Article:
Detaching from the trials involved in loving someone with a drinking problem is the very essence of detaching with love. It's where I learnt it first. It's the basis of the whole of the Al-anon as I understand it. Worth investigating.

It's a popular notion because it works. Not fashionable and damn hard to swallow, but it fits with a wide range of spiritual principles aside from religion. It's quite fundamental when the homework is done. Change is not something that comes easily to many of us. To call it psyco-bable is frankly ignorant. It would be the odd professional healthcare worker that would dispute it's merit when asked.

Love is never belittling or demeaning. Detaching with love remains a vehicle for me to stand on my own two feet physically, mentally and spiritually without being a slave to my past destructive cycles.

Anger and resentment can be left behind and that's left more room for a much more vibrant existence.
Peace.
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  #85  
Old 11-17-11, 11:34 PM
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Re: zazen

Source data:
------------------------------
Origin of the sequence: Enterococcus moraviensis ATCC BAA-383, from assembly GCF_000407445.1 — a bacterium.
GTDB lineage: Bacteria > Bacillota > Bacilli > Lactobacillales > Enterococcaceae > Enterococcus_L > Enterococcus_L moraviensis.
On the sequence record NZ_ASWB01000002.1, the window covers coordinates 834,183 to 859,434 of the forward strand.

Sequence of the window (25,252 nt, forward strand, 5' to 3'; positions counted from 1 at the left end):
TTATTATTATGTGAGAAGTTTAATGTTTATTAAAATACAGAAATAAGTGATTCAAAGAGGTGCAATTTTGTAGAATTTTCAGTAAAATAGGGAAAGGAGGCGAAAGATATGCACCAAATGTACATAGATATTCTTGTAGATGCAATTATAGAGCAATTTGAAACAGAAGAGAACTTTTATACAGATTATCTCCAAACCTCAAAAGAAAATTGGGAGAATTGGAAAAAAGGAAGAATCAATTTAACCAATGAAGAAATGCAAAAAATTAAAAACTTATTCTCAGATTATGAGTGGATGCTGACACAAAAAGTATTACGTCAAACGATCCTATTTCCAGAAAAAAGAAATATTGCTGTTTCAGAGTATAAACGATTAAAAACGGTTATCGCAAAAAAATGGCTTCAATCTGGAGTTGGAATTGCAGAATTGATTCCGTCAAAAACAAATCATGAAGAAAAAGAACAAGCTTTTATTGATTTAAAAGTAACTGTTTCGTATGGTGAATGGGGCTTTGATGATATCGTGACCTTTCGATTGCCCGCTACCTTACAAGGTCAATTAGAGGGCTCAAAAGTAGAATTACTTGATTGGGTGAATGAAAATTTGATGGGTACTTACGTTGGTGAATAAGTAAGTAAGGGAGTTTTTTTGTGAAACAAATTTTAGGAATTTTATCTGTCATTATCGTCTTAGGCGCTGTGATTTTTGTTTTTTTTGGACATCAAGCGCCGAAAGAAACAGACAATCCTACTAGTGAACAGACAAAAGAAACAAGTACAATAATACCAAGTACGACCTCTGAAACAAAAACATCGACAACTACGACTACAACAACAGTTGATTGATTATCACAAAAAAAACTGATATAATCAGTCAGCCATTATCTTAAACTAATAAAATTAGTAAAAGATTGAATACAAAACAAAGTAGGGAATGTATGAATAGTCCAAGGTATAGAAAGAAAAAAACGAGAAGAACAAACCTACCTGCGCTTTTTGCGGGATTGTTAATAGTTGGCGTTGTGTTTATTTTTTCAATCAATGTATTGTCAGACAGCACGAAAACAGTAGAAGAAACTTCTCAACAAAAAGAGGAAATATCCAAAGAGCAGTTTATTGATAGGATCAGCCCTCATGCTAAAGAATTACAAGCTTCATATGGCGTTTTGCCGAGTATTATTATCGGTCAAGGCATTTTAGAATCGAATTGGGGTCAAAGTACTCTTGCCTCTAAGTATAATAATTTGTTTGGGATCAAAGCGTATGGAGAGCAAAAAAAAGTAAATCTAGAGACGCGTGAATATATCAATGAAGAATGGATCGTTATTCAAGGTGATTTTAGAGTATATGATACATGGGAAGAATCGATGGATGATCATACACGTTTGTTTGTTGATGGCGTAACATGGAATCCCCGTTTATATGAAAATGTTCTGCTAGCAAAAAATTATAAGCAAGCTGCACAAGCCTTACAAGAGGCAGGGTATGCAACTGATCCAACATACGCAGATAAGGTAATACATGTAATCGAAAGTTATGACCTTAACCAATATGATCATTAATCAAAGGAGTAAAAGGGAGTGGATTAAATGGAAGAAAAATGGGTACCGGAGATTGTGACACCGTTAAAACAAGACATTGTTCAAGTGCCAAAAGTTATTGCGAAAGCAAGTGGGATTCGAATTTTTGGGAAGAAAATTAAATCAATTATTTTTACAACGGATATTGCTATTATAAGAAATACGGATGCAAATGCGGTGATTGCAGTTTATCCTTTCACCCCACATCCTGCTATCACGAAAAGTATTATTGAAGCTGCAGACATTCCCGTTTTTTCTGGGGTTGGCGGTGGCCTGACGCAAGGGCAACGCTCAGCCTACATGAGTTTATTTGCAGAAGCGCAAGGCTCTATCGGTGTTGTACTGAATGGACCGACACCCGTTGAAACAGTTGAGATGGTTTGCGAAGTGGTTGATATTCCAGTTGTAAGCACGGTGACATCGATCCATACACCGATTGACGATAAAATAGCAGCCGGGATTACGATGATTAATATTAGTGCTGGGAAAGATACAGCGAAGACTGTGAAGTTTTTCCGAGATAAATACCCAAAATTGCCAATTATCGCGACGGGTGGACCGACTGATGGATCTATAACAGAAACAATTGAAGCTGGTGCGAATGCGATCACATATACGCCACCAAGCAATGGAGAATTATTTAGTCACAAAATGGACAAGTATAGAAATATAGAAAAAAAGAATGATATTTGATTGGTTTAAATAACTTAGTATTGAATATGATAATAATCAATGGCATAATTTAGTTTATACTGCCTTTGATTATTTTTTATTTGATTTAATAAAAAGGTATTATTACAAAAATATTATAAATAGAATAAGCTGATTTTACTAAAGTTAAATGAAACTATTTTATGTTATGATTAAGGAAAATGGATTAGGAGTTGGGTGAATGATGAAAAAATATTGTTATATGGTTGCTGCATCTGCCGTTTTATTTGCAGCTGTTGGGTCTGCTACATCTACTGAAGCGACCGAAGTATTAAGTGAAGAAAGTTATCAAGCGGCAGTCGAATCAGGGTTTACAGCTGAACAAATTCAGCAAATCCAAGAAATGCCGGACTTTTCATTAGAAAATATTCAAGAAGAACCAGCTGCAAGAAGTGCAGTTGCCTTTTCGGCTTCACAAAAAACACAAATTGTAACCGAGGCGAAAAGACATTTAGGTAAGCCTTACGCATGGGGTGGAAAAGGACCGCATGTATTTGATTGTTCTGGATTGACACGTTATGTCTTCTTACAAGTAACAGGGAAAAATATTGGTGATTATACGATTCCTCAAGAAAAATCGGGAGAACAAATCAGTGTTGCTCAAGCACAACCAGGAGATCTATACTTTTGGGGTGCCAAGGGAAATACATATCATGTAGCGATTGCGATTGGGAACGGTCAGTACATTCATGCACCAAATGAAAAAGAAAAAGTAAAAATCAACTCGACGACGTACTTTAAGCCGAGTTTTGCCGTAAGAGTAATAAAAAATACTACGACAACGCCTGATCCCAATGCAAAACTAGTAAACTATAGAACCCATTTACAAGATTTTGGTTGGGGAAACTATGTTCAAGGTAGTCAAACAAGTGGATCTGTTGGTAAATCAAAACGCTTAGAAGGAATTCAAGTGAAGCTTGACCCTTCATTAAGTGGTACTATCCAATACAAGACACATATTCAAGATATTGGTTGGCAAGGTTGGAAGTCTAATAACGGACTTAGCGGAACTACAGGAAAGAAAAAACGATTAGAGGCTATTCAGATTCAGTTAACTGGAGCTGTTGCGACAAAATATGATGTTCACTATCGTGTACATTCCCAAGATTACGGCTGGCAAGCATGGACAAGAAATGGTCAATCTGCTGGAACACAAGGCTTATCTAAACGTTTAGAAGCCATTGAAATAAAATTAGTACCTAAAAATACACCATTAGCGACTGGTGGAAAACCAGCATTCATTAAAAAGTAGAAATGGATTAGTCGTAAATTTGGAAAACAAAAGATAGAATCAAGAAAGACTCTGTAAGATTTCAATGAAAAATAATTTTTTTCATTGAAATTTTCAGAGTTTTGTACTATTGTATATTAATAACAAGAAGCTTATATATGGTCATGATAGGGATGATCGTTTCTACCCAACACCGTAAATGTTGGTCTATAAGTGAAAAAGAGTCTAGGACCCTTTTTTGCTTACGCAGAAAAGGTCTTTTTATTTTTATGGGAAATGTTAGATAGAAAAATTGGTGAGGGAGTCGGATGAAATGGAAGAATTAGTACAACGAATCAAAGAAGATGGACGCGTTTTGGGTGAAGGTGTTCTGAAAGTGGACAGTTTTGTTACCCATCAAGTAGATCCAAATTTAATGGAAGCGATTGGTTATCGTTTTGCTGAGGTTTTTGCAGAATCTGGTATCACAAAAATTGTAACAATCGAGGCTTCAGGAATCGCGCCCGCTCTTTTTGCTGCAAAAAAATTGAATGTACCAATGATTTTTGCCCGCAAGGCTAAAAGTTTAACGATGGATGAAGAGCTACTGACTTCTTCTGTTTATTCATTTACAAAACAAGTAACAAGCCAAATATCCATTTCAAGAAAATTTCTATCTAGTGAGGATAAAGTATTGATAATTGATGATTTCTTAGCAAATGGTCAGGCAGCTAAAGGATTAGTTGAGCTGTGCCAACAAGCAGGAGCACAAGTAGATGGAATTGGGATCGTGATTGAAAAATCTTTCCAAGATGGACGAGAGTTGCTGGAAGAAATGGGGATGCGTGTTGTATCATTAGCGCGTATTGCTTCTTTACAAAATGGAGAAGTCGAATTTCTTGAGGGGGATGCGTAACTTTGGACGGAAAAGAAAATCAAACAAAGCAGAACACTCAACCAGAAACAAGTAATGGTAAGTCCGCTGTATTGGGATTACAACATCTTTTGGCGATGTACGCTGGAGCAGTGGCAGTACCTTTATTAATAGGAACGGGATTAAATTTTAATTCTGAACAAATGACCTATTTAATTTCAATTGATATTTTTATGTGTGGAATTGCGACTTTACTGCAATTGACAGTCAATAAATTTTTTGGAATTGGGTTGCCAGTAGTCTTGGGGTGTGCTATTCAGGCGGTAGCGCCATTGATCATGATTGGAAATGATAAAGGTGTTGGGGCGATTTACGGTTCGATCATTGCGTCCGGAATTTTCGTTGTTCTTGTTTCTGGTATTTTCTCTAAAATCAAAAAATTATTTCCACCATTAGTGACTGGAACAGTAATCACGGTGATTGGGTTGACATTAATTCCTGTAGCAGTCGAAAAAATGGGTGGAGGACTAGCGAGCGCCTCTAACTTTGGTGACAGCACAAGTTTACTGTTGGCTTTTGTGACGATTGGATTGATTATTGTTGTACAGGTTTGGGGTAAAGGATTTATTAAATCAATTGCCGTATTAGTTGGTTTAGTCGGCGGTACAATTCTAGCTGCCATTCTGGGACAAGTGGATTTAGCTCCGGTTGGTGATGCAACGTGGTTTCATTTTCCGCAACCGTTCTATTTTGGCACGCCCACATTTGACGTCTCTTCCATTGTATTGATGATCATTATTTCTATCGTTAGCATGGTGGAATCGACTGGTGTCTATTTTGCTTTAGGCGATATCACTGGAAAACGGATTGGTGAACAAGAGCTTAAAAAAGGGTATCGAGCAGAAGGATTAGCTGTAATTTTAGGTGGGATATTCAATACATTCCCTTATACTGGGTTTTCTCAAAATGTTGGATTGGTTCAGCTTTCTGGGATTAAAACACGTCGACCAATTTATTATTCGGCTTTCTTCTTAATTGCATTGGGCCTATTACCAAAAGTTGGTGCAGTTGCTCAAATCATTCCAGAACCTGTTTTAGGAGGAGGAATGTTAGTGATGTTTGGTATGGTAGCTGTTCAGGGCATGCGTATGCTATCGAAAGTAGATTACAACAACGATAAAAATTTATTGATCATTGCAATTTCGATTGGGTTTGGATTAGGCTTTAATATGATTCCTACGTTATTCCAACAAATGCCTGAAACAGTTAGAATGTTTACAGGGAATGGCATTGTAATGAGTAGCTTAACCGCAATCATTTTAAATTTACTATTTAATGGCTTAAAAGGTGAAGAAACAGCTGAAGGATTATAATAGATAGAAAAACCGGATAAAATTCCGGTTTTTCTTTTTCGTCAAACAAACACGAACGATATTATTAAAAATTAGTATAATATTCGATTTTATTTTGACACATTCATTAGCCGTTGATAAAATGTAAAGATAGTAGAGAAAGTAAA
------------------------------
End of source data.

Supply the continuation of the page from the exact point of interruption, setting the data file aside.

If I can identify in my gut something that is bothering me, I can then try and figure out whether it's something I can change or something that's beyond my influence.

If it's something I can influence, then I set to work to do something positive to change it. If I'm on the money with this choice, I am no longer bothered about it.

If on the other hand if it is deemed to be beyond my control, then I have to let it go. I have to let it go all the way down into my core until my gut knows it's released. I wasn't good at hearing those messages in the beginning.


Thank you for your post. What a journey this is - but one that really is worth the sweat and tears, for sure. What I have found very important to do is to breathe - first - and say to myself (in my head, of course )
"IN WITH THE GOOD AIR, OUT WITH THE BAD AIR".
After I do this several times, I can clear my head and really focus on these steps. Thanks again for your post.
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  #86  
Old 02-25-12, 02:14 AM
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Re: Detaching With Love